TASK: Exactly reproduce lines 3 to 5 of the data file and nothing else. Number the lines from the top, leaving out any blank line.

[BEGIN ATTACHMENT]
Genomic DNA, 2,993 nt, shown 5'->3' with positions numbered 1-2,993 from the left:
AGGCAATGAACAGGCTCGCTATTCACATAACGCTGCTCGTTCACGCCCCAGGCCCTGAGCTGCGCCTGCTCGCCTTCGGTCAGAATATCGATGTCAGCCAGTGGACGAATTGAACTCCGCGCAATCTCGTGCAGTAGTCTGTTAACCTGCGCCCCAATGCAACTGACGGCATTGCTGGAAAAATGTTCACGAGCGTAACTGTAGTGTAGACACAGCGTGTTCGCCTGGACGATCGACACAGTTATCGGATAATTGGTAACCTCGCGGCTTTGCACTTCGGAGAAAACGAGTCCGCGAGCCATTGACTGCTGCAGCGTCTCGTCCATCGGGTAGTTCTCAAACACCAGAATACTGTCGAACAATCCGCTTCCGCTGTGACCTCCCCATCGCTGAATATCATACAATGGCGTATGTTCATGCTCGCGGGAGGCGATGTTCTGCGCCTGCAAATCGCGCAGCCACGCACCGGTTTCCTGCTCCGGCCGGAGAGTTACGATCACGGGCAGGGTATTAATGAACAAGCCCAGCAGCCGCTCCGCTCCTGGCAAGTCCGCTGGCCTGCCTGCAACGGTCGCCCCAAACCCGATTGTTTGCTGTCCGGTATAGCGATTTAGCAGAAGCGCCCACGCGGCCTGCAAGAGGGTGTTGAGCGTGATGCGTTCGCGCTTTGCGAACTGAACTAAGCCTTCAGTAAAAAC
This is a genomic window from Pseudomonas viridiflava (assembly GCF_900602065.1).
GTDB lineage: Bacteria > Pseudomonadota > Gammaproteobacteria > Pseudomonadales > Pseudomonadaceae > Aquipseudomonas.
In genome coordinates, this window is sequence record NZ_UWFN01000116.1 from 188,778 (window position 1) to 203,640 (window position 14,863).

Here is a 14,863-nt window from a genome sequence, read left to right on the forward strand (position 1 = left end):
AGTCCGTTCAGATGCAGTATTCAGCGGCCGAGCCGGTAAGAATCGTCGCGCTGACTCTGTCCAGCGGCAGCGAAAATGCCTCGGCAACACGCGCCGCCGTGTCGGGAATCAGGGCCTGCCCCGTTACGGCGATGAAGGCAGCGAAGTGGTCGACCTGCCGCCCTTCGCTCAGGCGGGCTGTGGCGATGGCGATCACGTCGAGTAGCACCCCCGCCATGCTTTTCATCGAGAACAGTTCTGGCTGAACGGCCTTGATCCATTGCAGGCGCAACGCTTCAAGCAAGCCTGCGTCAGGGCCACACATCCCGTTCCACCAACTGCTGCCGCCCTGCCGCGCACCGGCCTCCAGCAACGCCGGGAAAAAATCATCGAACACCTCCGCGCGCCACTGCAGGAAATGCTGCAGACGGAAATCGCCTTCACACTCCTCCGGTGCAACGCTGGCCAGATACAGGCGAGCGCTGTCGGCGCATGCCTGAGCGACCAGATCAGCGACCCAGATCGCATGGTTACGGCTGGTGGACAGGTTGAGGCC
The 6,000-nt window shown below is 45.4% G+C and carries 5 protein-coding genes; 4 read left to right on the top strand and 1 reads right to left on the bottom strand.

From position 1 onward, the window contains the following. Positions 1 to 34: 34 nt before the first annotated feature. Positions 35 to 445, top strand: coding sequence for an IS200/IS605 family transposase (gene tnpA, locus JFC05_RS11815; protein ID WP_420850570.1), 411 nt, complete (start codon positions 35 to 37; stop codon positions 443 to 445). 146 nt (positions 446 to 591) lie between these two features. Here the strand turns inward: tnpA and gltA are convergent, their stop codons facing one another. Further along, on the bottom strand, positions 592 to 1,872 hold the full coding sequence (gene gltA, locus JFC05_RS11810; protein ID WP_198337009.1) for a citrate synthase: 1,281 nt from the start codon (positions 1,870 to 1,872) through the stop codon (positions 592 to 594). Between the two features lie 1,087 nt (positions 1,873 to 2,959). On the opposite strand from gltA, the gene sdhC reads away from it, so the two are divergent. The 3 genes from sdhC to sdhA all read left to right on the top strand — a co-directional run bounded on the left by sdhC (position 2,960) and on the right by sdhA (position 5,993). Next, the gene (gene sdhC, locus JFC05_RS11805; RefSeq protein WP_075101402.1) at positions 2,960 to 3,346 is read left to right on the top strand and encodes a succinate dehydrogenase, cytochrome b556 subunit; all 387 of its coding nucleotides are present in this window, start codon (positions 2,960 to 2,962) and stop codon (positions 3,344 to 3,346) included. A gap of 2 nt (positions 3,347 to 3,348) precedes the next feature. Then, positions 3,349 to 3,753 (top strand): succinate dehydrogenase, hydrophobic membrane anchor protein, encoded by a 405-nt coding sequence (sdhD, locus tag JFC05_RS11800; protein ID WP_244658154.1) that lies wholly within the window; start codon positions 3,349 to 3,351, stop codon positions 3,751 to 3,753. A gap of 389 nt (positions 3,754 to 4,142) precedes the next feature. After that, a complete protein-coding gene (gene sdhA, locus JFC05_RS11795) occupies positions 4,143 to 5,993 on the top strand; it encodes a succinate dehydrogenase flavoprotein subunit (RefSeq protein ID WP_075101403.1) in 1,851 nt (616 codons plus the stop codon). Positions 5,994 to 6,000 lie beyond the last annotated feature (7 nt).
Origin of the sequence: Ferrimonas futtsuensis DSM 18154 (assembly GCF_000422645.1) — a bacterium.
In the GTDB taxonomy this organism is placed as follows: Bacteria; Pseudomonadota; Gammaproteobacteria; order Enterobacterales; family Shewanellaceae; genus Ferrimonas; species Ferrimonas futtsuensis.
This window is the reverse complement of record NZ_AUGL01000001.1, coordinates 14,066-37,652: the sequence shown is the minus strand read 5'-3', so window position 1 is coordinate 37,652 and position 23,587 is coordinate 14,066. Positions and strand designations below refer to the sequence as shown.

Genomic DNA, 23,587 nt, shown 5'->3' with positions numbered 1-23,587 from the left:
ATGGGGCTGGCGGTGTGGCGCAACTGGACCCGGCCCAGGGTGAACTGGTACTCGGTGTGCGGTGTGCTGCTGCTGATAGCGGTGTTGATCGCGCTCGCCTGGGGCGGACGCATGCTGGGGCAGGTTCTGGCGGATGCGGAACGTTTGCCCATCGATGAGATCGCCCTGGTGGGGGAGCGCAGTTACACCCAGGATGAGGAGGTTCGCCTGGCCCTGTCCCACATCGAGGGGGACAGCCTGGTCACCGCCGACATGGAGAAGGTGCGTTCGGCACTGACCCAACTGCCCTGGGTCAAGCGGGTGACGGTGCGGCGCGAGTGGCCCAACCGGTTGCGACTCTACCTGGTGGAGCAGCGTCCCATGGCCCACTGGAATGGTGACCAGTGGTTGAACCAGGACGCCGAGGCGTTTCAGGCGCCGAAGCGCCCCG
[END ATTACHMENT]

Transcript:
This is a genomic window from Pseudomonas viridiflava (assembly GCF_900602065.1).
GTDB lineage: Bacteria > Pseudomonadota > Gammaproteobacteria > Pseudomonadales > Pseudomonadaceae > Aquipseudomonas.
In genome coordinates, this window is sequence record NZ_UWFN01000116.1 from 188,778 (window position 1) to 203,640 (window position 14,863).